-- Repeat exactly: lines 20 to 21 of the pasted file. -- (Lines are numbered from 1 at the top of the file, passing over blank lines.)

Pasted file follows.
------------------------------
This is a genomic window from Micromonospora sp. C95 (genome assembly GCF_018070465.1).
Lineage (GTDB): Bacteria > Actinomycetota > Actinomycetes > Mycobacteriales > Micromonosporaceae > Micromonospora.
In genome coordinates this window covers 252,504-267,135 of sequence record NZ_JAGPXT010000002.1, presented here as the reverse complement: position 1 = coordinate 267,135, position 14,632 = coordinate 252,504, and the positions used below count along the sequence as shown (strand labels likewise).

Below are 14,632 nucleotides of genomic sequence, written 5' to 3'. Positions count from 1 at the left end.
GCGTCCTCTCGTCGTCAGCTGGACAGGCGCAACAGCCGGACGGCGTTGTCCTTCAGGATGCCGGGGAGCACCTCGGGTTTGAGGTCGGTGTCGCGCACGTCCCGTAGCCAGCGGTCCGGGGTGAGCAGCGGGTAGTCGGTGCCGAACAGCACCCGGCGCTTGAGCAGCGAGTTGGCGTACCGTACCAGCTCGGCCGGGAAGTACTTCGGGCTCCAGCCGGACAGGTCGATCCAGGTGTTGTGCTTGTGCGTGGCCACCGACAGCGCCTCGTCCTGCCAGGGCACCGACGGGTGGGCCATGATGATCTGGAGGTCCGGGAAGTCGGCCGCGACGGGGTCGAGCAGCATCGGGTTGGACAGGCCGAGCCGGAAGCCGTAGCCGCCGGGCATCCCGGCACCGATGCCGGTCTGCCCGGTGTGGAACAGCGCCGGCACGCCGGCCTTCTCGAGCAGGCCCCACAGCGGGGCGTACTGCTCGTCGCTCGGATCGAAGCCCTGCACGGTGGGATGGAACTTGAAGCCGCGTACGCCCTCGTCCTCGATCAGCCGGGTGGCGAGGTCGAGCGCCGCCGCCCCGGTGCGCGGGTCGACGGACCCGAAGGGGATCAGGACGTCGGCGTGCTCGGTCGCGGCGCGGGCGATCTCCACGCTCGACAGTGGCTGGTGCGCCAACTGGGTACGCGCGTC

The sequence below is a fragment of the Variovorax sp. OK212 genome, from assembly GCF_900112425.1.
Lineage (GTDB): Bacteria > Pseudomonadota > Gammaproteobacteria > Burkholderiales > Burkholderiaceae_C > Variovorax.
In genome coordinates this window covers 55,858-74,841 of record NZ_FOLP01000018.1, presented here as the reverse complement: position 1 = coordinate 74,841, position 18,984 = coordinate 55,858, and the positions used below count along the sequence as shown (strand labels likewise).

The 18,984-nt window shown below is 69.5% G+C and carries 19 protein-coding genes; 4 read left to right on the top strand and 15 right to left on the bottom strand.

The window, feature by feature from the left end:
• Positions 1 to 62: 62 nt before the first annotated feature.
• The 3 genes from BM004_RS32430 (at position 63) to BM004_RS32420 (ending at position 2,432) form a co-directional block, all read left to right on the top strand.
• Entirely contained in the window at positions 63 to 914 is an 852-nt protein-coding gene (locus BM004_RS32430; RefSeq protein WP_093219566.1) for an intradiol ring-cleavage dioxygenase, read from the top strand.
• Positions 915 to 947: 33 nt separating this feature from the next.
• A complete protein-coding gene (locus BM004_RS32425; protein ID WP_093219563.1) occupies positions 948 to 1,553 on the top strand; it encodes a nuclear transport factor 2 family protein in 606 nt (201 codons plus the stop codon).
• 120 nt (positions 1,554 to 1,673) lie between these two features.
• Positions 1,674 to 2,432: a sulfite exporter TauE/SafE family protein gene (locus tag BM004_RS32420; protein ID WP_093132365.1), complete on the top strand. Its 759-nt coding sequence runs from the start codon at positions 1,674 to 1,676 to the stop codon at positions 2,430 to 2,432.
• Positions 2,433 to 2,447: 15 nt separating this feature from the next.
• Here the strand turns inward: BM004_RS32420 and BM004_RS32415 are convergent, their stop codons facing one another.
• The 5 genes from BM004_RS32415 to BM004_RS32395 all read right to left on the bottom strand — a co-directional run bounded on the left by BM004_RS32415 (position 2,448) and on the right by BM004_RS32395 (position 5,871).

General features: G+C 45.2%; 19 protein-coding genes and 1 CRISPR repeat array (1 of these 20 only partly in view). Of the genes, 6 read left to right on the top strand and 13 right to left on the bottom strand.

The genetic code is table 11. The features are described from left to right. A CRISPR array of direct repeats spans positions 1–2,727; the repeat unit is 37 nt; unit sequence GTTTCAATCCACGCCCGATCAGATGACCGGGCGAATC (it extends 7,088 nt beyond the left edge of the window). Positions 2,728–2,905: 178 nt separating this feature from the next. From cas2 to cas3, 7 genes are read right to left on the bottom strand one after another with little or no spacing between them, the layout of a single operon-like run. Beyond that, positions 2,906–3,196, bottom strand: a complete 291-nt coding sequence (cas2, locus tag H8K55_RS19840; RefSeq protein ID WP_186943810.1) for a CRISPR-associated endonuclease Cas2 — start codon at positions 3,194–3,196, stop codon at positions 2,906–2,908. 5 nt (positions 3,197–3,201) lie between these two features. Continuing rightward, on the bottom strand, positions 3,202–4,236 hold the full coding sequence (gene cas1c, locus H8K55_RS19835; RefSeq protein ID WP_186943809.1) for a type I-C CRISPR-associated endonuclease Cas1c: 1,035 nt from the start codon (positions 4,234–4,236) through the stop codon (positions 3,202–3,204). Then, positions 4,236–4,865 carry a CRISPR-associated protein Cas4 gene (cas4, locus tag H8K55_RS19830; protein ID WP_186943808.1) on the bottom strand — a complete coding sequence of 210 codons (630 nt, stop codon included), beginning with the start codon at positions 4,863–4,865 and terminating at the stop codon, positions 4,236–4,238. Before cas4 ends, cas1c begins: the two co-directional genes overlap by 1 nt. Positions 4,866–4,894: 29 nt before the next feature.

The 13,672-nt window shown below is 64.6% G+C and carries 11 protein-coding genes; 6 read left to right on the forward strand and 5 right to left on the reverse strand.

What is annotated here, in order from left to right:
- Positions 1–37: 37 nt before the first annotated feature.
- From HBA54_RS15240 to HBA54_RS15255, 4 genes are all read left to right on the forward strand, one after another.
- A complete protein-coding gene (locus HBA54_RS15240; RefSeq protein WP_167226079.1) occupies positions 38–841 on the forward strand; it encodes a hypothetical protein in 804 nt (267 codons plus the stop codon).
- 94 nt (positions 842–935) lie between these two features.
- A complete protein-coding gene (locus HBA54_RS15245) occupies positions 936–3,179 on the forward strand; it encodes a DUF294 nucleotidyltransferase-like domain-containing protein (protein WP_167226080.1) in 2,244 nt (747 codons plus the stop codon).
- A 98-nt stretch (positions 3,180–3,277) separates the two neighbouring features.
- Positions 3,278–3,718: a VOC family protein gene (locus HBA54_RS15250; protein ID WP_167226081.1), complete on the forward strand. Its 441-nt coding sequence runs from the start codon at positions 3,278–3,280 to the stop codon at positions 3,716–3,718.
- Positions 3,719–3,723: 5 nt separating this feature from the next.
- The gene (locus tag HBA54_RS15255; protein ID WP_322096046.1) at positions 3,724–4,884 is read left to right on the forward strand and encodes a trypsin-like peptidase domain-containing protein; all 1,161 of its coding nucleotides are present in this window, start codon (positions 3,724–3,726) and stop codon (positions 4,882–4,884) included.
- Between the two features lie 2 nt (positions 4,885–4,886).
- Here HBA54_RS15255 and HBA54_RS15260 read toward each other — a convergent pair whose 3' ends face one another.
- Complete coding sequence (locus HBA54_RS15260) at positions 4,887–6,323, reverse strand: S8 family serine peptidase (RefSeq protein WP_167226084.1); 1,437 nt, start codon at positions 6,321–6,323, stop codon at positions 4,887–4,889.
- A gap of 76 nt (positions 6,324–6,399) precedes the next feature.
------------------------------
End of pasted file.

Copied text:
• The 5 genes from BM004_RS32415 to BM004_RS32395 all read right to left on the bottom strand — a co-directional run bounded on the left by BM004_RS32415 (position 2,448) and on the right by BM004_RS32395 (position 5,871).

General features: G+C 45.2%; 19 protein-coding genes and 1 CRISPR repeat array (1 of these 20 only partly in view). Of the genes, 6 read left to right on the top strand and 13 right to left on the bottom strand.